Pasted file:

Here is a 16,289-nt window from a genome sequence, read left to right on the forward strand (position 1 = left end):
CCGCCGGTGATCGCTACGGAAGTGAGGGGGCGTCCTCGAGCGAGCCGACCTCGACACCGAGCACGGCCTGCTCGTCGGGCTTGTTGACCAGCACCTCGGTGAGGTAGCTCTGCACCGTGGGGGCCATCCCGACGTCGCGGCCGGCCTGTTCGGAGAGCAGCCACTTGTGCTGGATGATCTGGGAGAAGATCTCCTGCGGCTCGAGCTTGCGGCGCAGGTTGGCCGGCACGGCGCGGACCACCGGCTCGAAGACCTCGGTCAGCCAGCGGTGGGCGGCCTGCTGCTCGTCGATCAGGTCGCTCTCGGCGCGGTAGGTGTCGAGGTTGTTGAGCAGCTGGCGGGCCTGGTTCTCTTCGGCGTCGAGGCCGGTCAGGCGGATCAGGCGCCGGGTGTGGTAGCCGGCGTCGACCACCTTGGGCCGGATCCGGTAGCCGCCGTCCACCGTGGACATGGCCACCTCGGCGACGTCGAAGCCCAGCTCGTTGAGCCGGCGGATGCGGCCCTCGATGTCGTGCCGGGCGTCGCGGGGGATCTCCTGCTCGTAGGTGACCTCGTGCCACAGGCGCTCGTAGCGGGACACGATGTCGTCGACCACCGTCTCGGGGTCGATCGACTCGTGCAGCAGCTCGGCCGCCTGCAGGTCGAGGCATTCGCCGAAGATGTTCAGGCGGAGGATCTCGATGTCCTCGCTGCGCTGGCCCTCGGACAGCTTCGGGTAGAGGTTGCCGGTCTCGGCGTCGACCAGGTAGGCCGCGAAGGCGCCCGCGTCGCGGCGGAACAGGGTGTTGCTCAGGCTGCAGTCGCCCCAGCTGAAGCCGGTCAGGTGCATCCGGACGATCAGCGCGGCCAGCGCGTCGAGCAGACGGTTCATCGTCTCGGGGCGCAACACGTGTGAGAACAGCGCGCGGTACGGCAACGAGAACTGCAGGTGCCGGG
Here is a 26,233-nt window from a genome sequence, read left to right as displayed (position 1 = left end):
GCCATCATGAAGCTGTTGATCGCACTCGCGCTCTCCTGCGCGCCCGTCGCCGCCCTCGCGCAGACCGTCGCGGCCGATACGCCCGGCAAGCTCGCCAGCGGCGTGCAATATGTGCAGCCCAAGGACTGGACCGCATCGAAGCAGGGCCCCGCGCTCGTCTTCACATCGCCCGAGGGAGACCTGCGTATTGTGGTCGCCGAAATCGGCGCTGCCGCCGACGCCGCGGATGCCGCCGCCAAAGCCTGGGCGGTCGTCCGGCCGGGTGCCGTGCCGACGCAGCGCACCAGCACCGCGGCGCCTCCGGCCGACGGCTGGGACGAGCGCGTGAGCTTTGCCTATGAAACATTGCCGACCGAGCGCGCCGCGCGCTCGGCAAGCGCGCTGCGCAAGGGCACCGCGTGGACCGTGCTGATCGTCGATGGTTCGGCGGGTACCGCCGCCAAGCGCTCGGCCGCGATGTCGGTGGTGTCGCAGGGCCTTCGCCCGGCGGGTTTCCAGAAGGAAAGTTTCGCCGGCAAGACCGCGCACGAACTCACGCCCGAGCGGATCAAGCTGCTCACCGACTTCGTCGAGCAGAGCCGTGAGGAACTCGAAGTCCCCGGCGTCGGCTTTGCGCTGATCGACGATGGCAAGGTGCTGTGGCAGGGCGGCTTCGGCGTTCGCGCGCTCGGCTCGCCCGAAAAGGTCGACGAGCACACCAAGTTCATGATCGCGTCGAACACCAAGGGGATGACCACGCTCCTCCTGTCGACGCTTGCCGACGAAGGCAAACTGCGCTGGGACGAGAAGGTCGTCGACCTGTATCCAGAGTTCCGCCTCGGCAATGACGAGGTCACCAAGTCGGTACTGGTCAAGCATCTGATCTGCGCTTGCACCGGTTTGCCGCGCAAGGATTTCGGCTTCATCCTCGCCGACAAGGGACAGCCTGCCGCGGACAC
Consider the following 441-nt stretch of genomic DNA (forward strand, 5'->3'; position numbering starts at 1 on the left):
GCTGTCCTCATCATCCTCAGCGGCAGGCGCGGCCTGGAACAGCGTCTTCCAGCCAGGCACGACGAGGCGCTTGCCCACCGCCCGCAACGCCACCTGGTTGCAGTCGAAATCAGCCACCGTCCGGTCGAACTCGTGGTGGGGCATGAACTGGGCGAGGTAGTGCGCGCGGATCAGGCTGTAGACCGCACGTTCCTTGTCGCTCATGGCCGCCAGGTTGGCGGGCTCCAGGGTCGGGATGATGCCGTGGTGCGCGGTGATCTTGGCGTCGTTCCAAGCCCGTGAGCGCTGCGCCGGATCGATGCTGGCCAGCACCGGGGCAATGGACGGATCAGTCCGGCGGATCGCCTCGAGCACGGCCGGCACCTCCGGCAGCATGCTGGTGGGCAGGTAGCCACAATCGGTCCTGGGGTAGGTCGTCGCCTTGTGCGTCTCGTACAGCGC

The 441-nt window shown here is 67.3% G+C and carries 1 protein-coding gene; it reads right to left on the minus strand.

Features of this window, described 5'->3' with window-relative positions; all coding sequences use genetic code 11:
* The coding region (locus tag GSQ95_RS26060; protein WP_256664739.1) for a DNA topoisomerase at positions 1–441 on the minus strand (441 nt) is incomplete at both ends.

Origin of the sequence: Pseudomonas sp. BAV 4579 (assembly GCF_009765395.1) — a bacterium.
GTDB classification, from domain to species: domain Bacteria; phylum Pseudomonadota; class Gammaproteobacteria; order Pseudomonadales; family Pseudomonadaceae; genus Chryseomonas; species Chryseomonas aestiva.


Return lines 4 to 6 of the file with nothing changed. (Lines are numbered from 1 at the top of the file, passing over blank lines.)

GCCATCATGAAGCTGTTGATCGCACTCGCGCTCTCCTGCGCGCCCGTCGCCGCCCTCGCGCAGACCGTCGCGGCCGATACGCCCGGCAAGCTCGCCAGCGGCGTGCAATATGTGCAGCCCAAGGACTGGACCGCATCGAAGCAGGGCCCCGCGCTCGTCTTCACATCGCCCGAGGGAGACCTGCGTATTGTGGTCGCCGAAATCGGCGCTGCCGCCGACGCCGCGGATGCCGCCGCCAAAGCCTGGGCGGTCGTCCGGCCGGGTGCCGTGCCGACGCAGCGCACCAGCACCGCGGCGCCTCCGGCCGACGGCTGGGACGAGCGCGTGAGCTTTGCCTATGAAACATTGCCGACCGAGCGCGCCGCGCGCTCGGCAAGCGCGCTGCGCAAGGGCACCGCGTGGACCGTGCTGATCGTCGATGGTTCGGCGGGTACCGCCGCCAAGCGCTCGGCCGCGATGTCGGTGGTGTCGCAGGGCCTTCGCCCGGCGGGTTTCCAGAAGGAAAGTTTCGCCGGCAAGACCGCGCACGAACTCACGCCCGAGCGGATCAAGCTGCTCACCGACTTCGTCGAGCAGAGCCGTGAGGAACTCGAAGTCCCCGGCGTCGGCTTTGCGCTGATCGACGATGGCAAGGTGCTGTGGCAGGGCGGCTTCGGCGTTCGCGCGCTCGGCTCGCCCGAAAAGGTCGACGAGCACACCAAGTTCATGATCGCGTCGAACACCAAGGGGATGACCACGCTCCTCCTGTCGACGCTTGCCGACGAAGGCAAACTGCGCTGGGACGAGAAGGTCGTCGACCTGTATCCAGAGTTCCGCCTCGGCAATGACGAGGTCACCAAGTCGGTACTGGTCAAGCATCTGATCTGCGCTTGCACCGGTTTGCCGCGCAAGGATTTCGGCTTCATCCTCGCCGACAAGGGACAGCCTGCCGCGGACAC
Consider the following 441-nt stretch of genomic DNA (forward strand, 5'->3'; position numbering starts at 1 on the left):
GCTGTCCTCATCATCCTCAGCGGCAGGCGCGGCCTGGAACAGCGTCTTCCAGCCAGGCACGACGAGGCGCTTGCCCACCGCCCGCAACGCCACCTGGTTGCAGTCGAAATCAGCCACCGTCCGGTCGAACTCGTGGTGGGGCATGAACTGGGCGAGGTAGTGCGCGCGGATCAGGCTGTAGACCGCACGTTCCTTGTCGCTCATGGCCGCCAGGTTGGCGGGCTCCAGGGTCGGGATGATGCCGTGGTGCGCGGTGATCTTGGCGTCGTTCCAAGCCCGTGAGCGCTGCGCCGGATCGATGCTGGCCAGCACCGGGGCAATGGACGGATCAGTCCGGCGGATCGCCTCGAGCACGGCCGGCACCTCCGGCAGCATGCTGGTGGGCAGGTAGCCACAATCGGTCCTGGGGTAGGTCGTCGCCTTGTGCGTCTCGTACAGCGC